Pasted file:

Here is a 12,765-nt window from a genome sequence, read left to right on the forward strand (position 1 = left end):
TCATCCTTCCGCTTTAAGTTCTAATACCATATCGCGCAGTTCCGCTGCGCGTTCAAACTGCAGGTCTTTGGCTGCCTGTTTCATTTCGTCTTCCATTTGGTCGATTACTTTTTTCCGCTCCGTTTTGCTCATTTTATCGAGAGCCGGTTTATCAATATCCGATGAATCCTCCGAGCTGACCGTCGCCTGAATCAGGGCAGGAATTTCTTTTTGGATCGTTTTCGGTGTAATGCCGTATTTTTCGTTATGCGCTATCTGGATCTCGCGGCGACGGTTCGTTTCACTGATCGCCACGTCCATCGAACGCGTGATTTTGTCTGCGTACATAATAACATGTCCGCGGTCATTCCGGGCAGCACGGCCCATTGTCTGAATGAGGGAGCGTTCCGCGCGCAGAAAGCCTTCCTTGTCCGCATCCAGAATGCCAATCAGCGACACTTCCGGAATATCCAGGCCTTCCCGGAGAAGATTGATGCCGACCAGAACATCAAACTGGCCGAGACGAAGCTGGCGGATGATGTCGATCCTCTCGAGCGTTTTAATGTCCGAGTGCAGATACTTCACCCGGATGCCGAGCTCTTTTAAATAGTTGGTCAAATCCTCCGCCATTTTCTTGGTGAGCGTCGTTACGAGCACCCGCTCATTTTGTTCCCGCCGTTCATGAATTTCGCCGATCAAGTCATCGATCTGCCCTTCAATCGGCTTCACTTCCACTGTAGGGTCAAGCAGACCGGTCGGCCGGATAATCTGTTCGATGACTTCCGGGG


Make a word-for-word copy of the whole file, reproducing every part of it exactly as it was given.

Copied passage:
Here is a 12,765-nt window from a genome sequence, read left to right on the forward strand (position 1 = left end):
TCATCCTTCCGCTTTAAGTTCTAATACCATATCGCGCAGTTCCGCTGCGCGTTCAAACTGCAGGTCTTTGGCTGCCTGTTTCATTTCGTCTTCCATTTGGTCGATTACTTTTTTCCGCTCCGTTTTGCTCATTTTATCGAGAGCCGGTTTATCAATATCCGATGAATCCTCCGAGCTGACCGTCGCCTGAATCAGGGCAGGAATTTCTTTTTGGATCGTTTTCGGTGTAATGCCGTATTTTTCGTTATGCGCTATCTGGATCTCGCGGCGACGGTTCGTTTCACTGATCGCCACGTCCATCGAACGCGTGATTTTGTCTGCGTACATAATAACATGTCCGCGGTCATTCCGGGCAGCACGGCCCATTGTCTGAATGAGGGAGCGTTCCGCGCGCAGAAAGCCTTCCTTGTCCGCATCCAGAATGCCAATCAGCGACACTTCCGGAATATCCAGGCCTTCCCGGAGAAGATTGATGCCGACCAGAACATCAAACTGGCCGAGACGAAGCTGGCGGATGATGTCGATCCTCTCGAGCGTTTTAATGTCCGAGTGCAGATACTTCACCCGGATGCCGAGCTCTTTTAAATAGTTGGTCAAATCCTCCGCCATTTTCTTGGTGAGCGTCGTTACGAGCACCCGCTCATTTTGTTCCCGCCGTTCATGAATTTCGCCGATCAAGTCATCGATCTGCCCTTCAATCGGCTTCACTTCCACTGTAGGGTCAAGCAGACCGGTCGGCCGGATAATCTGTTCGATGACTTCCGGGG